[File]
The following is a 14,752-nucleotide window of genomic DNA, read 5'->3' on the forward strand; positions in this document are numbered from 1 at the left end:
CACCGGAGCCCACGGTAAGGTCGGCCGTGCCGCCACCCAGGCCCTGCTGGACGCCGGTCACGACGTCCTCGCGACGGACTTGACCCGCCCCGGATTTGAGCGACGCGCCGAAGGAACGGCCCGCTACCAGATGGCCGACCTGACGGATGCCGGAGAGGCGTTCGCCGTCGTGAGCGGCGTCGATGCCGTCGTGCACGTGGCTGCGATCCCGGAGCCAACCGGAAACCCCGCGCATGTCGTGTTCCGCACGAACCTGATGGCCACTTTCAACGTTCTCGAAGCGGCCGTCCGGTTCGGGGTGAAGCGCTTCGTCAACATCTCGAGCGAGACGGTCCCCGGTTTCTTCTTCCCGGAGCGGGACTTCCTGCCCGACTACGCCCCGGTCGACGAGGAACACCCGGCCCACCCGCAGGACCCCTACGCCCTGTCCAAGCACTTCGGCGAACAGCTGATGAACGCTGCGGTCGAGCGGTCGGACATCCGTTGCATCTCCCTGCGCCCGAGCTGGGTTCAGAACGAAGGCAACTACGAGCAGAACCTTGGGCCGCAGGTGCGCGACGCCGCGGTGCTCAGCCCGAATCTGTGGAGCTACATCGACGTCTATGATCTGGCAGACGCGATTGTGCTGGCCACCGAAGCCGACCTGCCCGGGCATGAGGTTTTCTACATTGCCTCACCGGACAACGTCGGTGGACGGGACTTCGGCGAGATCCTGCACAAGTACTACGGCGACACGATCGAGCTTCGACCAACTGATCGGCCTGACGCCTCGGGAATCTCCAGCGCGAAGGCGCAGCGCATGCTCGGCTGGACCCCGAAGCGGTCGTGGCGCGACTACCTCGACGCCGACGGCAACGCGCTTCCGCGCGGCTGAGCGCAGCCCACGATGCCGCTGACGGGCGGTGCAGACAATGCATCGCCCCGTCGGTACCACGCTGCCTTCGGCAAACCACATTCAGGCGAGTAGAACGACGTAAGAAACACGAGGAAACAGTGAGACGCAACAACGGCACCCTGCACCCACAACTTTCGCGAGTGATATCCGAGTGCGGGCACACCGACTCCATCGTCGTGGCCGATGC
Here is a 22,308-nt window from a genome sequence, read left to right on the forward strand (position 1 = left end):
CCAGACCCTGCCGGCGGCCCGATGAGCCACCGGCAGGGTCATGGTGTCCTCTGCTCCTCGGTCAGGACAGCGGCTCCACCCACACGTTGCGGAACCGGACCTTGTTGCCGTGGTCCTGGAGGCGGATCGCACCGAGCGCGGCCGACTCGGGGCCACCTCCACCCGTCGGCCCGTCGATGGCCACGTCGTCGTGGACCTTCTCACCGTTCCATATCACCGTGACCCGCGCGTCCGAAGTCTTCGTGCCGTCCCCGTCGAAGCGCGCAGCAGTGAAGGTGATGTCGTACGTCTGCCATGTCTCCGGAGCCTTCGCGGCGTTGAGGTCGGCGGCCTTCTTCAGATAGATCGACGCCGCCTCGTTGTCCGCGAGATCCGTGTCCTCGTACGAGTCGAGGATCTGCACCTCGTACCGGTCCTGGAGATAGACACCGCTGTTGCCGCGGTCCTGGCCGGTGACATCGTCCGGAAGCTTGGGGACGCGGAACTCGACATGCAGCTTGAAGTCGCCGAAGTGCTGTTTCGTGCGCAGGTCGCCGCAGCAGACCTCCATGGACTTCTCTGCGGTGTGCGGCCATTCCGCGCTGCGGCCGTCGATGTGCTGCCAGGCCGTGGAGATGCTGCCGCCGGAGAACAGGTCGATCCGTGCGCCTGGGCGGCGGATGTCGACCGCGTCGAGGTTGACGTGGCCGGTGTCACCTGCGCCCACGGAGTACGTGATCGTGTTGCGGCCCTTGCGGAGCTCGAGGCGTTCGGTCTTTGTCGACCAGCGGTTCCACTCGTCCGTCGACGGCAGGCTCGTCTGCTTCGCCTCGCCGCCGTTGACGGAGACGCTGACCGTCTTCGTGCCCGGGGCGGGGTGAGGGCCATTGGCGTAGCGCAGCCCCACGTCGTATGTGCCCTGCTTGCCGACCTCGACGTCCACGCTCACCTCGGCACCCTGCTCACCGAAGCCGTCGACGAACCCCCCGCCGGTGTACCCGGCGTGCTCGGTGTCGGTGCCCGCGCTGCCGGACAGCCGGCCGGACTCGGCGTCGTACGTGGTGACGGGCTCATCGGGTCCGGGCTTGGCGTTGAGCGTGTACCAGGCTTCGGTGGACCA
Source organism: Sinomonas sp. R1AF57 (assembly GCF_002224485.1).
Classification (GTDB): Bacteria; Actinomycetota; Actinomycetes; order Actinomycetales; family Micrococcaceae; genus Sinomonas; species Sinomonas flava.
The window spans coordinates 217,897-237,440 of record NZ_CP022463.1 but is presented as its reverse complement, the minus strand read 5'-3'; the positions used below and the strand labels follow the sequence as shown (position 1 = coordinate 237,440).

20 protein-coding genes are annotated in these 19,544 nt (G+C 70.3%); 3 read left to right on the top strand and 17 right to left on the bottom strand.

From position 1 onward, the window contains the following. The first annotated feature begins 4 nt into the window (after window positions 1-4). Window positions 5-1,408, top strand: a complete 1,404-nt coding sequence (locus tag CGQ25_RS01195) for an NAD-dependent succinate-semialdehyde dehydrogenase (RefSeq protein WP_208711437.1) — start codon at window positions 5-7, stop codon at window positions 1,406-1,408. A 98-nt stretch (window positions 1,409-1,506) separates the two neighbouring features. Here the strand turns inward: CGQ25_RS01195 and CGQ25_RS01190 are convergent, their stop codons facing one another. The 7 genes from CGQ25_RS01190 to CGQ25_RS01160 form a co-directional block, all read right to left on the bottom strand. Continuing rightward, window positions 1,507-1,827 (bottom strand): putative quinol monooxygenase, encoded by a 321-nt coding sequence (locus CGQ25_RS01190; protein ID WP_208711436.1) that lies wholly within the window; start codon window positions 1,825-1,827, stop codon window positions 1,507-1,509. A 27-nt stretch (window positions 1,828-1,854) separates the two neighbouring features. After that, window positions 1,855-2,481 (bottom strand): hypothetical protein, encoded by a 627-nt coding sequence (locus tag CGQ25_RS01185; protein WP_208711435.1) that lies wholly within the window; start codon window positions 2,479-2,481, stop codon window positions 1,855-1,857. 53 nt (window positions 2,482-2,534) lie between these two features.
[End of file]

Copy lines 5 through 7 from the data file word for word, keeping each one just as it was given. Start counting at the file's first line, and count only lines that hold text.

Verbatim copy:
Source organism: Sinomonas sp. R1AF57 (assembly GCF_002224485.1).
Classification (GTDB): Bacteria; Actinomycetota; Actinomycetes; order Actinomycetales; family Micrococcaceae; genus Sinomonas; species Sinomonas flava.
The window spans coordinates 217,897-237,440 of record NZ_CP022463.1 but is presented as its reverse complement, the minus strand read 5'-3'; the positions used below and the strand labels follow the sequence as shown (position 1 = coordinate 237,440).